Nearly two decades ago, reputed west suburban gang member Benjamin Biancofiori was given a stunning second chance after pleading guilty to robbing and beating a Wheaton teenager.
His victim, 16-year-old David Kinkley, became emotionally distraught after the attack and later committed suicide by stepping in front of a train. But even in the face of those horrific circumstances, Kinkley's parents pushed for leniency. Biancofiori, then 18, was given just six months in jail.
The story of the Kinkleys' compassion was told in a 1998 front-page article in the Tribune and featured in a later episode of "The Oprah Winfrey Show." But despite his good fortune, Biancofiori didn't straighten his life out. Court records show he amassed a series of arrests in the years after Kinkley's death, culminating with an 18-month stint in prison for a 2011 gun conviction.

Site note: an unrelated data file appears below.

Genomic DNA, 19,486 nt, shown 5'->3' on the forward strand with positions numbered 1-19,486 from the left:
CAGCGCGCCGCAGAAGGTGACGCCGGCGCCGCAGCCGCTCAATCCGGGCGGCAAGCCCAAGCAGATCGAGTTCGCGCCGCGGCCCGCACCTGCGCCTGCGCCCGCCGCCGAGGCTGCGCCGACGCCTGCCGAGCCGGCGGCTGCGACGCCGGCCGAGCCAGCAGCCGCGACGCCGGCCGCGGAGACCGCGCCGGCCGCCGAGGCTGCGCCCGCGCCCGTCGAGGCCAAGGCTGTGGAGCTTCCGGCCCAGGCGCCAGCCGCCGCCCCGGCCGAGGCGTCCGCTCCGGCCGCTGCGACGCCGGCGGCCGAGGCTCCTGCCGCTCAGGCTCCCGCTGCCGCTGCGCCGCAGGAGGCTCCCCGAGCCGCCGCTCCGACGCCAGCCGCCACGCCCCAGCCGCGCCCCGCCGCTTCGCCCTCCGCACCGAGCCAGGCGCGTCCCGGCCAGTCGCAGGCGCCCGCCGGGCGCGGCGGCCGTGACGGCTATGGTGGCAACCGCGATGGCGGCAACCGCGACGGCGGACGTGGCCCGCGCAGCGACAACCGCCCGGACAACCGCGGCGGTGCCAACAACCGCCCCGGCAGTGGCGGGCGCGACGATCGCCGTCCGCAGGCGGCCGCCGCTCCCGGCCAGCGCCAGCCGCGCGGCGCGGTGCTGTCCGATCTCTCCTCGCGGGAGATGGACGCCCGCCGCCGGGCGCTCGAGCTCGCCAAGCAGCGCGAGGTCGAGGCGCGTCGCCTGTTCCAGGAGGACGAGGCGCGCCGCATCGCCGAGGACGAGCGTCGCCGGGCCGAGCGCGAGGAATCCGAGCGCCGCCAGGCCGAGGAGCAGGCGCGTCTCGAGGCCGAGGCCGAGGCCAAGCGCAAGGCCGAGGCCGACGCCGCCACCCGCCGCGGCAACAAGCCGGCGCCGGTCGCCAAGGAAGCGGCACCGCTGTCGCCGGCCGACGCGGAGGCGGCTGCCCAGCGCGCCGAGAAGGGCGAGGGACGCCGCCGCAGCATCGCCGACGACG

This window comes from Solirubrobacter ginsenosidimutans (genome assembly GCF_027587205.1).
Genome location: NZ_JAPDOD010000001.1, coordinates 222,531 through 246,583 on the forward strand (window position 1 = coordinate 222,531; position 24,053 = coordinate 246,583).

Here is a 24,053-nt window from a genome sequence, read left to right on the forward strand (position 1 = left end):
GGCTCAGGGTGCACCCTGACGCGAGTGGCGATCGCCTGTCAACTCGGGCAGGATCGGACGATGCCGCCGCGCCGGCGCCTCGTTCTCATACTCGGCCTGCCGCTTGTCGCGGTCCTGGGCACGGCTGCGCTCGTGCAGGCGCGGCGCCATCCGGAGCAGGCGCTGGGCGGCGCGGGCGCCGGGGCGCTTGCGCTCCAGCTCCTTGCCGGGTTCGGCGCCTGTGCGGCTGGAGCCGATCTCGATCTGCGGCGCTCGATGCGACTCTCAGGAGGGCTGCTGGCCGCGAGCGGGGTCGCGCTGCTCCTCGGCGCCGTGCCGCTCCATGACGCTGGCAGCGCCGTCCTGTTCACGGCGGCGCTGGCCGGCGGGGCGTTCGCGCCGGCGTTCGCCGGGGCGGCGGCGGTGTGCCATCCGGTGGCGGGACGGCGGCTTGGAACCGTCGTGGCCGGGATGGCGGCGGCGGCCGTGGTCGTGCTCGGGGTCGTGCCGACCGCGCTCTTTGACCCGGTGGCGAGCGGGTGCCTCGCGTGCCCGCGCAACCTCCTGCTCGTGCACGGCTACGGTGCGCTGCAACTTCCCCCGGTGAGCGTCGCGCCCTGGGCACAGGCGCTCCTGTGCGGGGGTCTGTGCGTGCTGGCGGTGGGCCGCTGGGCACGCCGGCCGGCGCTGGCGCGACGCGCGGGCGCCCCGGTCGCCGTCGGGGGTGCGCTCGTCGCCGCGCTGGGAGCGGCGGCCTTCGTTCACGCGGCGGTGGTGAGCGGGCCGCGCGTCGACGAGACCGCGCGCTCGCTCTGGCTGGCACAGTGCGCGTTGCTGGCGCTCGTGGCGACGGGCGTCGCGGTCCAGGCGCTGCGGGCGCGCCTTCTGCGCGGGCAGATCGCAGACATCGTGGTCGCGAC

Now Biancofiori, 36, has been hit with the most disturbing allegations yet. Earlier this month, federal authorities arrested him on charges of running a lucrative sex trafficking business out of his Naperville town home.
A 33-page criminal complaint contained brutal allegations of violence, including vicious beatings, death threats and forced food and sleep deprivation, that Biancofiori used to keep in line the women he was trafficking.